Debt consolidation is combining outstanding loans (debt) into a single package (consolidation). The debts therefore become one “new” loan, and instead of making several small payments on the loans you used to have, you make one larger payment on the new loan. Ideally and typically—and what has made debt consolidation loans popular as a home remedy for debt—the new loan is secured by some asset, often your home, and this allows you to obtain lower interest rates. Thus consolidation, in the  final analysis, is the conversion of debt that is not secured into debt that is secured by some real asset, in exchange for lower interest rates. It can reduce your monthly payments considerably, and of course that could be very helpful.

It also converts “old” loans into new loans, giving them a new statute of limitations (new life for loans that could be at or near their time of expiring). And it can even turn loans with short statutes of limitations into loans with long ones).

Why Doesn’t Debt Consolidation “Work?”

Economics

As a pure financial transaction, exchanging a lower interest rate for a security arrangement can be a very reasonable decision. Why then has it been such a disaster for so many people? Risk. Most people entering into complex financing are not able to assess risk and account for it, particularly when they are under economic pressure—which they usually are when they consider debt consolidation loans. Thus people systematically underestimate the risk that they won’t be able to make the payments on the new debt.

Additionally, since most people do not really want to go into debt in the first place, the existence of large credit card debt is indicative of other problems, either too little money or a tendency to overspend on unnecessary items. These issues are more likely to be made worse by the sudden reduction of economic pressure and the sudden, apparently greater amount of money or credit available to be spent.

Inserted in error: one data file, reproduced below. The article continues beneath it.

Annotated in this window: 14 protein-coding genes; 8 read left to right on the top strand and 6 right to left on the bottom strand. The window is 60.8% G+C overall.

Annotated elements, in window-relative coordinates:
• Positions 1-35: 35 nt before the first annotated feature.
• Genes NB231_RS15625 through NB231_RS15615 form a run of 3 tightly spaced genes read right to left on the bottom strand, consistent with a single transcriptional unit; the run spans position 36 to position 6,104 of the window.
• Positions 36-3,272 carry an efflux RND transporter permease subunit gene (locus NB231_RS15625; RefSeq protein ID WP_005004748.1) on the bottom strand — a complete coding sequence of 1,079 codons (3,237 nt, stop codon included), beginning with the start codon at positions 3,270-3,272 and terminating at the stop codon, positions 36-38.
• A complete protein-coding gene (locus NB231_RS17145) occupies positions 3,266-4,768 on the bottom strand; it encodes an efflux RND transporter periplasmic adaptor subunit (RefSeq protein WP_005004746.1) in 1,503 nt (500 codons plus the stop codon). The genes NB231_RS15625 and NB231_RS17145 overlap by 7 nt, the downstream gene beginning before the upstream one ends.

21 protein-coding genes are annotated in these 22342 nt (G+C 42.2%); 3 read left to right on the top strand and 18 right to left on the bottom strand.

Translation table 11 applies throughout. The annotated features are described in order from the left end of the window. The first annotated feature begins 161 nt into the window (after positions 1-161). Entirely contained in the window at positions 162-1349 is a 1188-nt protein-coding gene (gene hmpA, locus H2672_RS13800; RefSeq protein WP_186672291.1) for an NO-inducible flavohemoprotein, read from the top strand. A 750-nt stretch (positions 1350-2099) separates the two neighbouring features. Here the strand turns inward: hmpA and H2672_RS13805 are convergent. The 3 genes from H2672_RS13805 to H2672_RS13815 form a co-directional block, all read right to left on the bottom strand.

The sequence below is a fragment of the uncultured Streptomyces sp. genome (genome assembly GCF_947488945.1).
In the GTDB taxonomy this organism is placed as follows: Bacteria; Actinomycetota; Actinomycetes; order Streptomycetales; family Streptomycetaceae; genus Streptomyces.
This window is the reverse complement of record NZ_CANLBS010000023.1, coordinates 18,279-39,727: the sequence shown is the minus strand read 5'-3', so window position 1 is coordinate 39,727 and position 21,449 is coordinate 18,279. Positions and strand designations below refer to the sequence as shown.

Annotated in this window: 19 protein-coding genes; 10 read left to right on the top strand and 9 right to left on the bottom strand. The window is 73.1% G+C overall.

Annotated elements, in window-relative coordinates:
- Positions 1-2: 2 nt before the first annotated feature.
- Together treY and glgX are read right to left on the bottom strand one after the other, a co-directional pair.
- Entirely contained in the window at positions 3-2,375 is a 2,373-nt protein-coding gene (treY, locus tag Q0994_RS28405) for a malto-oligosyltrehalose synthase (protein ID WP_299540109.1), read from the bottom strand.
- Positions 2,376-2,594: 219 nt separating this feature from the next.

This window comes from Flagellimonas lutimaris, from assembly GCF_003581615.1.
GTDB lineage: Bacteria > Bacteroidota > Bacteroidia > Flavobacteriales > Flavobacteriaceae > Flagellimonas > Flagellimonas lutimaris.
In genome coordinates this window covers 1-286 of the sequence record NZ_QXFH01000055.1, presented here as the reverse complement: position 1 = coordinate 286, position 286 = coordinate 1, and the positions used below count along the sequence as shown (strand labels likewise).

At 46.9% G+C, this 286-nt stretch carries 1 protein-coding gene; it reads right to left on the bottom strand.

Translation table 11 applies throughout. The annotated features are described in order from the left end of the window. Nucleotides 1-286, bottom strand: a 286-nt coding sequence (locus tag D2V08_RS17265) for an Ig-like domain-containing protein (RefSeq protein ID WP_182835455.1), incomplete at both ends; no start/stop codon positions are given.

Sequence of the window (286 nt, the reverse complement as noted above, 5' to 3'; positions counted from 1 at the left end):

The Hidden Legal Risks of Debt Consolidation

In addition to these “systemic” issues, there are two other main hidden costs of consolidation that should be considered: loss of flexibility, and the nature of secured debt versus unsecured debt.

Consolidated Loans are Less Flexible

When you have ten loans for different things, from automobiles to credit cards, you have flexibility if hard times strike. If you simply cannot make your payments, you can give up some, but not all, of the things you have purchased. You can let some, but not all of the credit cards go into default.

This is certainly not a happy thing, of course, but it raises the possibility of individualized debt negotiations, debt forgiveness, or even missed statutes of limitation. Again, these are not the choices and hopes of someone in flush economic conditions, but they are real options facing many people right now. In order for a debt collector to start garnishing your wages, it must find and sue you, must win, and then find your assets. It is an expensive and risky process for the debt collector if you fight. They sometimes drop the ball, and there are limits to how much of your wages can be garnished.

If everything else fails for you, you can declare bankruptcy, where homestead exemptions are likely to allow you to remain in your home.

The Nature of Secured Debt

The bigger risk of debt consolidation loans is the nature of secured, versus unsecured, debt. Remember that what powers the lower payments for consolidation is the existence of security—usually your home. Your home secures the debt, and that means that if you do not make your payments on the new debt, the lender can foreclose on your home and take it away. Foreclosures are generally “expedited” proceedings, meaning that your defenses are limited and the time for asserting them is restricted. In many states foreclosure is not even a judicial proceeding, although you have some legal rights you could assert in certain circumstances.

And what all that means is that instead of facing the prospect of years of battling over high-risk debts and questionable payoffs that could be trumped by bankruptcy or homestead exemptions, the banks can waltz into court and emerge in a very short time with your house. Put a little differently, your debt consolidation loan could make you homeless almost before you know it. And bankruptcy often, if not usually, will do nothing to protect you from it.

Anyone considering debt consolidation should think about these risks very carefully.